Winning on the road is hard, and self-inflicted wounds will make winning impossible anywhere. The Seattle Seahawks’ sloppiness in the red zone cost them dearly, and a winnable game against the Cincinnati Bengals was lost by a score of 17-13. For some reason I’m not irritated by this loss as much as others are, and that’s partially because I believe there were a lot of positives from this game in the bigger picture, as well as the idea that the Bengals will turn their season around and be a playoff team.
Let’s get to Winners and Losers.
Pass Defense (after the first two drives)
I thought we were in for a reality check after the Bengals were just carving the Seahawks secondary and linebackers up. Joe Burrow started 13/15 for 123 yards and 2 touchdowns, and then after that he was 11/20 for 62 yards and an interception. That’s a huge credit to the pass rush for generating more pressure, as well as the linebackers and secondary for locking Cincy’s weapons down.
Ja’Marr Chase had 4 catches for 60 yards in two drives and finished with 6 for 80. This is not worth downplaying even in a loss. I am not saying the Seahawks defense is elite but there are signs of a great defense being built at long last.
He might have been the best cornerback all day. Back from his concussion, Brown had an interception (with Ja’Marr Chase unable to get open) and two passes defensed, including a huge break-up of what was the potential dagger throw to Tee Higgins (who pushed off anyway). That was a dazzling performance by Brown against tough assignments.
Three passes defensed and not a lot of targets his way. Need I say more? He’s a revelation on so many fronts and his instincts seem to match his athletic gifts.
I’m still a tiny bit skeptical about how good this group really is because the schedule of opposing rushing offense has been underwhelming up to this point. They still limited Joe Mixon to just 38 yards on 12 carries, and the Bengals had 46 rushing yards total. The gaps are getting plugged, all three levels of the defense are making great tackles, and they’re all pursuing the ball carriers very well.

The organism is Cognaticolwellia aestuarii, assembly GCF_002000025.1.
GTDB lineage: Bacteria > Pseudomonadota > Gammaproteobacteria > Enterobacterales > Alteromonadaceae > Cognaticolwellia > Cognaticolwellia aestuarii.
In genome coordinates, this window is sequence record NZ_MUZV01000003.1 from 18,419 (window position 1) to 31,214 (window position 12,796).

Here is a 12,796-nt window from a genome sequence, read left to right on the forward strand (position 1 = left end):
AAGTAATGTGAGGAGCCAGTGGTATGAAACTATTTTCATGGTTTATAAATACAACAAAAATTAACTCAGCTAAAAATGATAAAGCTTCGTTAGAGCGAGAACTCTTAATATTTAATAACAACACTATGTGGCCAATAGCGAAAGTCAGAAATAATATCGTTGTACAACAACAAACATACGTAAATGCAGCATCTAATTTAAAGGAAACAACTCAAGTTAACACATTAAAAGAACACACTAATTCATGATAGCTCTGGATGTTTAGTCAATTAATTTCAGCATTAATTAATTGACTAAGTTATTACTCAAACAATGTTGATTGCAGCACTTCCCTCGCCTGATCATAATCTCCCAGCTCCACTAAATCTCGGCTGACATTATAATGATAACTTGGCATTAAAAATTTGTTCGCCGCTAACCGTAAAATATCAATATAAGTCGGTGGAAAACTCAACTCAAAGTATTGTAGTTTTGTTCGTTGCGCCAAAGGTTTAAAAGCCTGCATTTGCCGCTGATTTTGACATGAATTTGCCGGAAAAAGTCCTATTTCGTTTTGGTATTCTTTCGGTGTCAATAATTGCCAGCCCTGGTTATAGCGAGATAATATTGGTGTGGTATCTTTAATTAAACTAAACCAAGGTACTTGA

You wanted JSN on things other than screens? You got it. He had 4 catches for 48 yards on 5 targets. Unfortunately that one non-completed target was an interception that was all on Geno, and he certainly had a touchdown opportunity on a play in which Geno ended up scrambling for a first down. The big thing is that we saw JSN as a middle of field target and a potential YAC threat, which is encouraging for his development.
Steady as they come! Lockett had 6 catches for 94 yards and drew a pass interference in the end zone that set the Seahawks up for a 1-yard touchdown run.
He’s real. He’s really real. I hope that concussion isn’t real bad because he’s earning even more snaps in this offense. Bobo had 2 catches for 43 yards, including one that drew a roughness penalty and the concussion check, and continues to be a quality blocker.
Can’t knock him today! Two field goals made, one of them from 55 yards out.
I don’t think Geno was as awful as this fanbase has made him out to be, and I’m going to lose my mind if I hear calls for Drew Lock on what is a 3-2 team led by a QB who arguably kept the season afloat against the Detroit Lions. That said, he was worse than the 27/41 for 323 yards performance indicated. Two interceptions thrown (one wasn’t really on him, but he had the potential for more picks) and a lot of bad sacks taken and just woefully executed red zone plays. Much more annoying is him missing potential touchdowns to both Jaxon Smith-Njigba and DK Metcalf. It’s almost as if his clock got sped up too often in this one and it led to some panicky plays.
Essentially, Geno’s good plays were outweighed by the high-leverage bad plays he made. It happens, and the Bengals defense is pretty good. They didn’t execute well enough when it mattered most.